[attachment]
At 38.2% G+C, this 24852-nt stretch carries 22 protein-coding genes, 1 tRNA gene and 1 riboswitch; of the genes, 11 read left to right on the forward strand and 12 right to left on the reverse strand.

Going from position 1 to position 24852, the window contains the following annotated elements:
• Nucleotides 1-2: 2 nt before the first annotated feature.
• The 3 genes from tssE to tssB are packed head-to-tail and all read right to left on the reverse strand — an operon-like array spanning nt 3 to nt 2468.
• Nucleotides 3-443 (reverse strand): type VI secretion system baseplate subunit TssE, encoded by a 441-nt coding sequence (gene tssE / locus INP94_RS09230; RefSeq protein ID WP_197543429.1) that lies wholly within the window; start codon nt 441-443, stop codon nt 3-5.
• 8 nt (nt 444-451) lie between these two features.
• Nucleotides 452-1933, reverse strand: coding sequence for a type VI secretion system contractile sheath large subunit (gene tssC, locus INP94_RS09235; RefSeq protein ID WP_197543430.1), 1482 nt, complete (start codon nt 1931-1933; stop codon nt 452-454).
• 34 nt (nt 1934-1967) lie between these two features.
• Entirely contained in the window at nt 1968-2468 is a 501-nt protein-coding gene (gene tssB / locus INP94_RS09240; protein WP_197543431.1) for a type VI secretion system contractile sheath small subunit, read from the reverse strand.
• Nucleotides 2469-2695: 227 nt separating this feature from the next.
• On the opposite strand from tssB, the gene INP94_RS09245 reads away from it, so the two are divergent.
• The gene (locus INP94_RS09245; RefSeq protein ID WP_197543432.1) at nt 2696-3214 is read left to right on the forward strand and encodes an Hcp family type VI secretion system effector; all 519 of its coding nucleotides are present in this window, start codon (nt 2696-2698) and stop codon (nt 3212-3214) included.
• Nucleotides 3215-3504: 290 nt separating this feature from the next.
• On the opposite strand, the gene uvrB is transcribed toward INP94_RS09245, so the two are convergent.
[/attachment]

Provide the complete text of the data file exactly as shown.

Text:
At 38.2% G+C, this 24852-nt stretch carries 22 protein-coding genes, 1 tRNA gene and 1 riboswitch; of the genes, 11 read left to right on the forward strand and 12 right to left on the reverse strand.

Going from position 1 to position 24852, the window contains the following annotated elements:
• Nucleotides 1-2: 2 nt before the first annotated feature.
• The 3 genes from tssE to tssB are packed head-to-tail and all read right to left on the reverse strand — an operon-like array spanning nt 3 to nt 2468.
• Nucleotides 3-443 (reverse strand): type VI secretion system baseplate subunit TssE, encoded by a 441-nt coding sequence (gene tssE / locus INP94_RS09230; RefSeq protein ID WP_197543429.1) that lies wholly within the window; start codon nt 441-443, stop codon nt 3-5.
• 8 nt (nt 444-451) lie between these two features.
• Nucleotides 452-1933, reverse strand: coding sequence for a type VI secretion system contractile sheath large subunit (gene tssC, locus INP94_RS09235; RefSeq protein ID WP_197543430.1), 1482 nt, complete (start codon nt 1931-1933; stop codon nt 452-454).
• 34 nt (nt 1934-1967) lie between these two features.
• Entirely contained in the window at nt 1968-2468 is a 501-nt protein-coding gene (gene tssB / locus INP94_RS09240; protein WP_197543431.1) for a type VI secretion system contractile sheath small subunit, read from the reverse strand.
• Nucleotides 2469-2695: 227 nt separating this feature from the next.
• On the opposite strand from tssB, the gene INP94_RS09245 reads away from it, so the two are divergent.
• The gene (locus INP94_RS09245; RefSeq protein ID WP_197543432.1) at nt 2696-3214 is read left to right on the forward strand and encodes an Hcp family type VI secretion system effector; all 519 of its coding nucleotides are present in this window, start codon (nt 2696-2698) and stop codon (nt 3212-3214) included.
• Nucleotides 3215-3504: 290 nt separating this feature from the next.
• On the opposite strand, the gene uvrB is transcribed toward INP94_RS09245, so the two are convergent.